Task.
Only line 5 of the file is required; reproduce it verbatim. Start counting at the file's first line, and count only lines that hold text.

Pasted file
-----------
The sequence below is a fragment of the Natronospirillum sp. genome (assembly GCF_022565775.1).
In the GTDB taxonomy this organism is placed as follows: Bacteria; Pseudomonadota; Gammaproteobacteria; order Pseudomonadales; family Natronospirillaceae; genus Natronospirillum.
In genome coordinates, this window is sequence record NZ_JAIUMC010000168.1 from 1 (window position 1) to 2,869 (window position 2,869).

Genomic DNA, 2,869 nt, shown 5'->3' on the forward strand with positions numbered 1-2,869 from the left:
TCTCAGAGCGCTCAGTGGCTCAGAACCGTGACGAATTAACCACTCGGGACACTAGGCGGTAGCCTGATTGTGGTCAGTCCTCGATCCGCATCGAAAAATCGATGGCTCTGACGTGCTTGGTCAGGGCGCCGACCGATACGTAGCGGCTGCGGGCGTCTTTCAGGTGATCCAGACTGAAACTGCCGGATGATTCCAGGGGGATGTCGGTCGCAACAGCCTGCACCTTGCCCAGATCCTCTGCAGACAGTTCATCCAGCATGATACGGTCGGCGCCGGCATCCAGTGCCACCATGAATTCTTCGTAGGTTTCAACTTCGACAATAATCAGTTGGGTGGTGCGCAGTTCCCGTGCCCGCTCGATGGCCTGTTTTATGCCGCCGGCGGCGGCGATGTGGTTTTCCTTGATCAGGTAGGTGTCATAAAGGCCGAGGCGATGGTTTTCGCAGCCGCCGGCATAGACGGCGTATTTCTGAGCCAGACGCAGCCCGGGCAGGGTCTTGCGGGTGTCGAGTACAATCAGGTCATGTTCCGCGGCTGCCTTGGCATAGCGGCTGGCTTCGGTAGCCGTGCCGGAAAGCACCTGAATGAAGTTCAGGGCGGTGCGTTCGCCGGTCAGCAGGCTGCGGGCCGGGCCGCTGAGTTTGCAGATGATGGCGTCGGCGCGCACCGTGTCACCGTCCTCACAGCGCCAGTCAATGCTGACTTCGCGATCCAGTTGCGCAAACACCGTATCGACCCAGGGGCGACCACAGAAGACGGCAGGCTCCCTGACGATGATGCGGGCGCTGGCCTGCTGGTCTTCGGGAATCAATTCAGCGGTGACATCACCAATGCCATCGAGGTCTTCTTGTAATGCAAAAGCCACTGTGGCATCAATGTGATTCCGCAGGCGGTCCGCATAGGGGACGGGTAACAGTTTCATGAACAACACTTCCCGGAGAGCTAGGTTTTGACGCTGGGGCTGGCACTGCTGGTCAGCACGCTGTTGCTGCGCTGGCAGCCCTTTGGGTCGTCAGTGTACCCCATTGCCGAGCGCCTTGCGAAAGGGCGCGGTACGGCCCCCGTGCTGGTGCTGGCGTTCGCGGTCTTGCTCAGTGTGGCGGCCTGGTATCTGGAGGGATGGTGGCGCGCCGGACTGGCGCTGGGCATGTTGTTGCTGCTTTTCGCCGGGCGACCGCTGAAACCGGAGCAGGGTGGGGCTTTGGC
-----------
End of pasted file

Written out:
TCTCAGAGCGCTCAGTGGCTCAGAACCGTGACGAATTAACCACTCGGGACACTAGGCGGTAGCCTGATTGTGGTCAGTCCTCGATCCGCATCGAAAAATCGATGGCTCTGACGTGCTTGGTCAGGGCGCCGACCGATACGTAGCGGCTGCGGGCGTCTTTCAGGTGATCCAGACTGAAACTGCCGGATGATTCCAGGGGGATGTCGGTCGCAACAGCCTGCACCTTGCCCAGATCCTCTGCAGACAGTTCATCCAGCATGATACGGTCGGCGCCGGCATCCAGTGCCACCATGAATTCTTCGTAGGTTTCAACTTCGACAATAATCAGTTGGGTGGTGCGCAGTTCCCGTGCCCGCTCGATGGCCTGTTTTATGCCGCCGGCGGCGGCGATGTGGTTTTCCTTGATCAGGTAGGTGTCATAAAGGCCGAGGCGATGGTTTTCGCAGCCGCCGGCATAGACGGCGTATTTCTGAGCCAGACGCAGCCCGGGCAGGGTCTTGCGGGTGTCGAGTACAATCAGGTCATGTTCCGCGGCTGCCTTGGCATAGCGGCTGGCTTCGGTAGCCGTGCCGGAAAGCACCTGAATGAAGTTCAGGGCGGTGCGTTCGCCGGTCAGCAGGCTGCGGGCCGGGCCGCTGAGTTTGCAGATGATGGCGTCGGCGCGCACCGTGTCACCGTCCTCACAGCGCCAGTCAATGCTGACTTCGCGATCCAGTTGCGCAAACACCGTATCGACCCAGGGGCGACCACAGAAGACGGCAGGCTCCCTGACGATGATGCGGGCGCTGGCCTGCTGGTCTTCGGGAATCAATTCAGCGGTGACATCACCAATGCCATCGAGGTCTTCTTGTAATGCAAAAGCCACTGTGGCATCAATGTGATTCCGCAGGCGGTCCGCATAGGGGACGGGTAACAGTTTCATGAACAACACTTCCCGGAGAGCTAGGTTTTGACGCTGGGGCTGGCACTGCTGGTCAGCACGCTGTTGCTGCGCTGGCAGCCCTTTGGGTCGTCAGTGTACCCCATTGCCGAGCGCCTTGCGAAAGGGCGCGGTACGGCCCCCGTGCTGGTGCTGGCGTTCGCGGTCTTGCTCAGTGTGGCGGCCTGGTATCTGGAGGGATGGTGGCGCGCCGGACTGGCGCTGGGCATGTTGTTGCTGCTTTTCGCCGGGCGACCGCTGAAACCGGAGCAGGGTGGGGCTTTGGC